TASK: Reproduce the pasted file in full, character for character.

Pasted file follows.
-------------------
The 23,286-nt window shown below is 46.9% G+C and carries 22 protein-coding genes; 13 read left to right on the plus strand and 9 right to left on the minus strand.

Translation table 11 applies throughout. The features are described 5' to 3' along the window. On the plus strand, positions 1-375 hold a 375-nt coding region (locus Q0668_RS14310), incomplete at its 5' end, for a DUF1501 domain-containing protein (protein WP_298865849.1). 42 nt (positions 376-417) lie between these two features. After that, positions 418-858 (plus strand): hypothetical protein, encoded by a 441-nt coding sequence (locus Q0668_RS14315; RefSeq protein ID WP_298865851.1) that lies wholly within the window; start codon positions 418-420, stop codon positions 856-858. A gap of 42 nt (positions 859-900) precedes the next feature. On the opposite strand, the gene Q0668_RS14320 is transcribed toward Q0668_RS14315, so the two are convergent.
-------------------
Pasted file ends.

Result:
The 23,286-nt window shown below is 46.9% G+C and carries 22 protein-coding genes; 13 read left to right on the plus strand and 9 right to left on the minus strand.

Translation table 11 applies throughout. The features are described 5' to 3' along the window. On the plus strand, positions 1-375 hold a 375-nt coding region (locus Q0668_RS14310), incomplete at its 5' end, for a DUF1501 domain-containing protein (protein WP_298865849.1). 42 nt (positions 376-417) lie between these two features. After that, positions 418-858 (plus strand): hypothetical protein, encoded by a 441-nt coding sequence (locus Q0668_RS14315; RefSeq protein ID WP_298865851.1) that lies wholly within the window; start codon positions 418-420, stop codon positions 856-858. A gap of 42 nt (positions 859-900) precedes the next feature. On the opposite strand, the gene Q0668_RS14320 is transcribed toward Q0668_RS14315, so the two are convergent.